NACDS partners with America's Promise for youth

June 18, 2001

nacds patners with america's promise alliance for youth program

 

NACDS makes "promise" to youth

In an effort to help America’s youth, the National Association of Chain Drug Stores is partnering with America’s Promise–The Alliance for Youth. The Alexandria, Va.-based private, nonprofit group’s mission is to bring businesses, communities, and organizations together to help develop programs for America’s youth.

As part of the campaign, the chain pharmacy industry will establish "Pharmacies of Promise" in every state over a three-year period. Participating pharmacies will develop tutoring and mentoring programs, sponsor internships for students, provide healthcare services and information as well as promote health insurance programs for uninsured children.

One component of the Pharmacies of Promise campaign is the Promising Start initiative, which will focus on the needs of children and young families with community outreach programs in health information services. Phil Schneider, NACDS v.p. public affairs, told Drug Topics that young expectant mothers will receive information on topics such as nutrition, first aid, childhood diseases, and immunizations.

"We hope to be able to give parents some general health information relative to immunizations and other childhood health issues as part of our role as a community health resource," said Schneider.

The second component of the campaign is Future Pharmacists of America, an effort which aims to expose students to career opportunities in community pharmacy. The initiative includes mini-internships and may eventually provide scholarships for promising students.

"We are in the planning stage now. In January, some of our pharmacies will have internships for four to six weeks for students in the 10th or 11th grade to come in to a pharmacy one day a week after school. Hopefully, we can expose kids to pharmacy operations to the point where they think this is a great career and will consider going to pharmacy school and eventually into pharmacy practice," said Schneider.

In August, Pharmacies of Promise will launch a national campaign to enroll eligible children in the State Children’s Health Insurance Program (SCHIP). SCHIP provides health insurance to children in families without insurance who do not qualify for Medicaid or other assistance.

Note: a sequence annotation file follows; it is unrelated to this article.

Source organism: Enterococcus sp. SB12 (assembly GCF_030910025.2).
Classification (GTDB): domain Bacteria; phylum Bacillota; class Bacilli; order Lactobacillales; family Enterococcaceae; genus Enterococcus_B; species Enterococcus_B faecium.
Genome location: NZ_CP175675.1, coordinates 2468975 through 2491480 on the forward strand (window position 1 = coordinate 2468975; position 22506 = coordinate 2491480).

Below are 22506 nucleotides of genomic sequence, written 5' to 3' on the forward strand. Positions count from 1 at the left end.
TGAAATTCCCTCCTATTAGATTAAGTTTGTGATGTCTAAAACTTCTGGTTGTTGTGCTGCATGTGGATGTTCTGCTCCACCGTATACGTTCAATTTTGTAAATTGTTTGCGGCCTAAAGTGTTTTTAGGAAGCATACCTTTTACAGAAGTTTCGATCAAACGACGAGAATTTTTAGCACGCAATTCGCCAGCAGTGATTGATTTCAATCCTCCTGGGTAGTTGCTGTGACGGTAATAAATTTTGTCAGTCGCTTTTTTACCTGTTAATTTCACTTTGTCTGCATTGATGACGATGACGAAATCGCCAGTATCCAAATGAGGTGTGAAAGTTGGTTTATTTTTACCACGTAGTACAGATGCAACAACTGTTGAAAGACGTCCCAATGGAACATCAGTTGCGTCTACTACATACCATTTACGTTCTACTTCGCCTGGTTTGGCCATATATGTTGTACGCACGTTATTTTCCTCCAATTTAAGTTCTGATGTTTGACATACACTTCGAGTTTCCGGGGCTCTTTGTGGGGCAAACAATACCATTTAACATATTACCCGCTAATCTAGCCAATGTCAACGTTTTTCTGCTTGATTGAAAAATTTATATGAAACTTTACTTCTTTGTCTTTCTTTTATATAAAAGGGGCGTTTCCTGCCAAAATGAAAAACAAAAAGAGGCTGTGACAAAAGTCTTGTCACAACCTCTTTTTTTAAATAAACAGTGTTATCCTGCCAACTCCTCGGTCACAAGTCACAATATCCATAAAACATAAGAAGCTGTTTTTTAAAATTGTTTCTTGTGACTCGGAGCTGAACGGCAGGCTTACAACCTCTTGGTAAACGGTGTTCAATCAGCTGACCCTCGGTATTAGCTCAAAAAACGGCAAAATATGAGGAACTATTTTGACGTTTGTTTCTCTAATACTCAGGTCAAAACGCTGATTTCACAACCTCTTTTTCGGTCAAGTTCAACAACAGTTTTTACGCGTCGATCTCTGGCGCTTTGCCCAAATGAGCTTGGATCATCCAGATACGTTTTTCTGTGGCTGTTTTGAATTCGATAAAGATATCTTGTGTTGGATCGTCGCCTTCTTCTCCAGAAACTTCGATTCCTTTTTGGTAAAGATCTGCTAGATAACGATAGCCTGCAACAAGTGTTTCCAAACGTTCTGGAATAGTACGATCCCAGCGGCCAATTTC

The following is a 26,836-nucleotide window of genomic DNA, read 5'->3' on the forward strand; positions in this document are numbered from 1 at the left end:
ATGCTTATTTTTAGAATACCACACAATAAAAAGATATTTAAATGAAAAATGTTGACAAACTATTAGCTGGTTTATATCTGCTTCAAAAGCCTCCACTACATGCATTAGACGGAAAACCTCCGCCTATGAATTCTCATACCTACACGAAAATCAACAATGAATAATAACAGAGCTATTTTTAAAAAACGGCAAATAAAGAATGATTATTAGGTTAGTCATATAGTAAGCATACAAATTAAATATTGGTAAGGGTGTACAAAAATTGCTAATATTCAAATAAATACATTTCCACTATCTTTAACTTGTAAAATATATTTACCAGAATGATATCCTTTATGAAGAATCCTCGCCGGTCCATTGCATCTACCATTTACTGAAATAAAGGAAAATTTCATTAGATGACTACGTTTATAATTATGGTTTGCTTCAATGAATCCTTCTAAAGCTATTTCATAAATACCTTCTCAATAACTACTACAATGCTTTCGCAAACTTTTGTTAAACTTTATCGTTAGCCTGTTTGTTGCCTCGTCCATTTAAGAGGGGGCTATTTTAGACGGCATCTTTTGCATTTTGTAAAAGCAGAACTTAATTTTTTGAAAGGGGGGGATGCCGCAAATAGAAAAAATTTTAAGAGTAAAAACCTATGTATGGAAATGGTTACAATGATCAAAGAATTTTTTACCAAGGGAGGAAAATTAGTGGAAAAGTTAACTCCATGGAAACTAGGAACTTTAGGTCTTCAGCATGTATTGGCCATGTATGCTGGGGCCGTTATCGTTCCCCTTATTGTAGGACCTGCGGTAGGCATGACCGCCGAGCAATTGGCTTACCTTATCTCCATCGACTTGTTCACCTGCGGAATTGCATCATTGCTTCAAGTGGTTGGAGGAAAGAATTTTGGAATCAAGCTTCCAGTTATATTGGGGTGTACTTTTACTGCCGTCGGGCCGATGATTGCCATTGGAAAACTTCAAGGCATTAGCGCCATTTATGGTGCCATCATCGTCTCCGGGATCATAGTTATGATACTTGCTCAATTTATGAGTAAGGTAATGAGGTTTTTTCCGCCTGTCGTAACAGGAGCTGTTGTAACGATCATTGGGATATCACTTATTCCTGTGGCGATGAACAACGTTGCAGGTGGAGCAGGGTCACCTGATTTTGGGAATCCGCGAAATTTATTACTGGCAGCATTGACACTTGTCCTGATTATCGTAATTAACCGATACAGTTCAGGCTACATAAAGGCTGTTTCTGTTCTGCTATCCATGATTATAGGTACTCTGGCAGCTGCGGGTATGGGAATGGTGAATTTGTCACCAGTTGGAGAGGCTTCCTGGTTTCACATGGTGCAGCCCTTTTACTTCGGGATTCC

The first six markets involved are Tucson, Ariz.; Hartford, Conn.; the Washington, D.C., metro area; Miami, Fla.; Jackson, Miss.; and Harligen, Texas.

On Aug. 8, a press conference, Covering Kids, will be held in Washington, D.C. NACDS president Craig Fuller will be one of the speakers kicking off the back-to-school enrollment campaign. "The theory is that as parents start thinking about back-to-school supplies for their kids, they should also be thinking about whether their children have the proper health insurance. That’s why they are tying this to back-to-school," said Schneider.

"Pharmacists and community pharmacies have long demonstrated care for the people in the communities in which they operate. Working with Covering Kids to help provide health insurance for children fits perfectly with the role of chain pharmacies in the community as a health resource center, not only for medicines but also for useful health information. The pharmacy is an ideal setting in that the public views it as a place for credible information on health issues. By working with the volunteers from the Covering Kids program, we hope we will be able to extend health coverage to thousands of children who lack such insurance now," said Schneider.

NACDS has pledged $300,000 from its Charitable Foundation over a three-year period in support of America’s Promise. It will expand that commitment through the contributions and volunteer efforts of its member chain pharmacies and their employees. NACDS will seek to develop partnerships with its 1,400 associate member companies, which supply goods and services to the industry.

Sandra Levy

 



Sandra Levy. NACDS partners with America's Promise for youth.

Drug Topics

2001;11.